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Diff between asking and selling price

(10 Posts)
IDontKnowWhereMyMedalsAre Mon 29-Oct-12 12:09:02

We have been outside the Uk for the last 6 plus years so are not very familiar with the markets. My mum has had to go in a home with alzheimers and we are working on figures whether or not to sell or rent her house to pay for care. Obviously we would like very much to keep it. There is a fair bit of work needs doing but it could/will be a good investment for her grandson.
What I'd like to know if what the going rate is for the difference between the asking price and the final selling price. Are there any gudielines or anywhere I can find out?
Currently her house is on the market for 129,995. The agent suggested it would sell for 124 or thereabouts to keep under stamp duty. It has been on the market less than 2 weeks and had 3 viewings, with 2 offers from the same couple. 110 upped to 113 and agent says they will go to 115 as a final offer. I'm not sure that is that good given the agent suggested 124 as a selling price. Am I mistaken? I certainly feel confused. Any help at all please?

MisForMumNotMaid Mon 29-Oct-12 12:17:32

If you go onto and follow the top tabs to sold prices you can look at what has sold in the same area recently. If its just on the market £115k is possibly a cheeky offer but I offered £115k on something on at £130k that needs quite a lot of work because similar had sold with work done ( kitchen / bathroom/ electrics/windows) for £130k. It's not been accepted either.

IDontKnowWhereMyMedalsAre Mon 29-Oct-12 12:20:38

Thanks, will check that out. Sorry for drip feed, just realised I didnt include the really important bit, that with decorarating, central heating, new gas fire, new electrics etc it would be on the market for 160, like the one that sold just down the road, that doesnt have a garden like this one.

MrsHoarder Mon 29-Oct-12 12:23:57

It depends whereabouts in the country the house is, we bought a few months ago for 8% less than the asking price, other areas are more up and down.

How many valuations did you get? And what are similar houses going for?

Also if you are outside the UK, how would you manage renovations and a letting? Day-to-day queries, reletting, annual boiler servicing etc. Depending on where you are in the world and whether you intend to come back to the UK, would your son find a asset in need of management and which takes a long time to sell useful before he is middle-aged?

IDontKnowWhereMyMedalsAre Mon 29-Oct-12 12:31:27

We had 5 valuations and this was the middle of the road one, with a very long established company that we have had previous (allbeit a very long time ago) experience with. Locally they have a good reputation regarding being reasonable in their/your expectations.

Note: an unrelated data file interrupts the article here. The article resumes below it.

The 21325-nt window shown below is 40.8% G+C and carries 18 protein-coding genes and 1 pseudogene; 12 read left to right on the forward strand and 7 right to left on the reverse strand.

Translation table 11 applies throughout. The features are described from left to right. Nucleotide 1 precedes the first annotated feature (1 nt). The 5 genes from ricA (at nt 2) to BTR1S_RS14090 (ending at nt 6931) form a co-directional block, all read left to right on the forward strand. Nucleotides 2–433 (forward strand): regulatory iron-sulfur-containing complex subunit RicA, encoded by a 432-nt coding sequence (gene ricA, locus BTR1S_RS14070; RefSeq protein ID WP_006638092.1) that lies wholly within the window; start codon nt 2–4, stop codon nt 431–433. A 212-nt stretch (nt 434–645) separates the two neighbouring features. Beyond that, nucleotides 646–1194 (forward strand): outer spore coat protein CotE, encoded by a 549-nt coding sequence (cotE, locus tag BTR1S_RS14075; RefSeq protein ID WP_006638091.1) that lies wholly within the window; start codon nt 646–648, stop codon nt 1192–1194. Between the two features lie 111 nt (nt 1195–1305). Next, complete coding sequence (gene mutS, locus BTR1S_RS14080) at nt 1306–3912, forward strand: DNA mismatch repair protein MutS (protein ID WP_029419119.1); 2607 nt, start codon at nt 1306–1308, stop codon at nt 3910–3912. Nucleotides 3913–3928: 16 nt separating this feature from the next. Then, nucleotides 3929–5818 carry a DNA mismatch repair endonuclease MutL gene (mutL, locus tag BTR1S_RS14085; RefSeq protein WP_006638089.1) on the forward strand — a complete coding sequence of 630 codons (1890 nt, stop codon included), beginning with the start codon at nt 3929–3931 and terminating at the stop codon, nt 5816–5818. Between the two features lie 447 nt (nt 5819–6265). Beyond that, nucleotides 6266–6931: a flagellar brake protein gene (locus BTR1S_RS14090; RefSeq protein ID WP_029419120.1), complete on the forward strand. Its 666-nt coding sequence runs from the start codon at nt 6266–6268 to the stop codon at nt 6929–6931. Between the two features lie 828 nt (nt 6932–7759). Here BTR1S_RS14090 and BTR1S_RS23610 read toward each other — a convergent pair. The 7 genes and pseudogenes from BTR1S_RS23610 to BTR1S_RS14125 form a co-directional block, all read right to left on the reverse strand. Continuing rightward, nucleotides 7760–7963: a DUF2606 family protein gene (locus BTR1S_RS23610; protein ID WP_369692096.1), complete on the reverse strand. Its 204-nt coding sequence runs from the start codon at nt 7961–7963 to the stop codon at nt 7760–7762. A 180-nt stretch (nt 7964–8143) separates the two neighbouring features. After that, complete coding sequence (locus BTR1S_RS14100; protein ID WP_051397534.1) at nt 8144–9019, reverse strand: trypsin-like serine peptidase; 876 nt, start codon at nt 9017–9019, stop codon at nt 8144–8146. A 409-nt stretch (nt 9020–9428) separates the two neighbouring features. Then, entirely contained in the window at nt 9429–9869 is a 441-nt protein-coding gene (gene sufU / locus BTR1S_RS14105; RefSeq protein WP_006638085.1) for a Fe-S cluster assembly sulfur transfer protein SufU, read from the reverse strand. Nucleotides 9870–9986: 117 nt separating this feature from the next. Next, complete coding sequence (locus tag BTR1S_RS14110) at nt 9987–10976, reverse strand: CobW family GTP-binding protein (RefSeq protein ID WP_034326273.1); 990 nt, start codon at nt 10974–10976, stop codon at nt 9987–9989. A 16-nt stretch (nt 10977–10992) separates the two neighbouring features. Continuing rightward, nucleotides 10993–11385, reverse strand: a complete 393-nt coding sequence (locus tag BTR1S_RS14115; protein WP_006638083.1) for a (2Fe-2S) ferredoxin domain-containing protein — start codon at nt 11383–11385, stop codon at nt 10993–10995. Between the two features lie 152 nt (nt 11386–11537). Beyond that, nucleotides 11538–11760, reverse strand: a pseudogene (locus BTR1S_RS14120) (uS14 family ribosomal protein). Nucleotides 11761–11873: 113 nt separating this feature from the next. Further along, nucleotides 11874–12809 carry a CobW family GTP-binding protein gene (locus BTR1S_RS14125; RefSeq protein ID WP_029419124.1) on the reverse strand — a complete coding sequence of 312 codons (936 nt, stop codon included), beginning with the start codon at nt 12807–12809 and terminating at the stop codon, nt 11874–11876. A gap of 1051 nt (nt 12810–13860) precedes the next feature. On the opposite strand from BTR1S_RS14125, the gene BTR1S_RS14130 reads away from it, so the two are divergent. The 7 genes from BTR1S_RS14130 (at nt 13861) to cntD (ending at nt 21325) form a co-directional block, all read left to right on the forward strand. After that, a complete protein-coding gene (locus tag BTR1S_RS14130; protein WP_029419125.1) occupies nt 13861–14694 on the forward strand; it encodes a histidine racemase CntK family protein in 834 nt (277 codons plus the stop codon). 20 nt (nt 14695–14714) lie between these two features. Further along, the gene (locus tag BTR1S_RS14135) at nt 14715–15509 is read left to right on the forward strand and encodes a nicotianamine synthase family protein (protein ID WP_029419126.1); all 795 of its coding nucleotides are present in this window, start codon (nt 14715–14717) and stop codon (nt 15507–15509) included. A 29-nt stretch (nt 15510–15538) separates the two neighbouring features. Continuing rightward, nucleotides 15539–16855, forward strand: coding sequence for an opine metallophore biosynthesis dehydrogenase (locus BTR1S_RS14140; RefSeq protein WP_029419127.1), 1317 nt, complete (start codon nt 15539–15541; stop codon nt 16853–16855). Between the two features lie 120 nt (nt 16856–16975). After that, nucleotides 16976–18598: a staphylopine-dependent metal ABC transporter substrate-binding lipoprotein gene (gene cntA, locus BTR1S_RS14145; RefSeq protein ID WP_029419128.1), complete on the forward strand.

Its a bit of an odd area with lots of different houses and not many suitable for a like for like comparison. having said that it is a very popular rental area. As I said the completed house about 10 houses away on same street went for 160 back in June and it doesnt have a garden. I know that a garden can be a plus or a minus but if we did the work I would be expecting a similar price.
Regarding renting Im factoring in management costs, etc at 17.5% (to try and avoid any nasty surprises) which is quite a bit more than we pay the agent who has rented our much larger house in an area about 5 miles away. Different ball game I know.

throckenholt Mon 29-Oct-12 12:45:52

I think the ting is the stamp duty kicks in at £125K - so no-one is going to want to pay a bit more because it will cost them extra in stamp duty. So the agent was telling you the max to expect is about that.

The question is - is it worth it to you, and do you have the money, to renovate it and rent it. Would it cover the costs of care ? Rental income is subject to tax - but I guess that would be in your mum's name so that is probably not a problem, unless she has some other large income.

throckenholt Mon 29-Oct-12 12:48:44

Meant to say - it is a gamble doing the work in the hope of reaching the higher price. In most places the market is flat, or still falling. The other issue is that an unoccupied house in the winter is a pain, and is not as easy to sell as a house that is warm and lived in.

ClareMarriott Mon 29-Oct-12 19:45:56

You could also factor in this scenario , if you have two houses being viewed, one is wonderful, light, airy and you just need to move your furniture in and the other is in need of a lot of work , which one would you try and go for? The offer you have had on the house is probably from a youngish couple, who are not necessarily fazed by the amount of work that needs doing but are factoring in the cost of those works and whether they can get the house under the stamp duty threshold. If you live abroad and cannot deal with the hassle of renting it out, I would suggest you accept the offer and have the money available for your mother's care

housesalehelp Mon 29-Oct-12 21:03:55

Have a look on the rightmove to see what else in on the market - you can also install a really good add in called property bee which give you loads of details of how long houses have been on the market etc -
Also look up how much rent you will get - I can't imagine that it will be enough to pay for your DMs care -
btw there is a section elderley parents which might be useful in general - managment cost of 17.5 seem really steep - I would shop around as there seemed to be a fair bit of competion in my area and got it down to about 10%

milkysmum Mon 29-Oct-12 21:08:31

Hi. We put our house on the market 10 months ago for 132,950, dropped to 129, 125 and then to 120. First offer we had was a couple of weeks ago for 113 they went to 115 as their highest offer and we took it. Exactly the same price we paid 8 years ago but at least we didn't lose anything.

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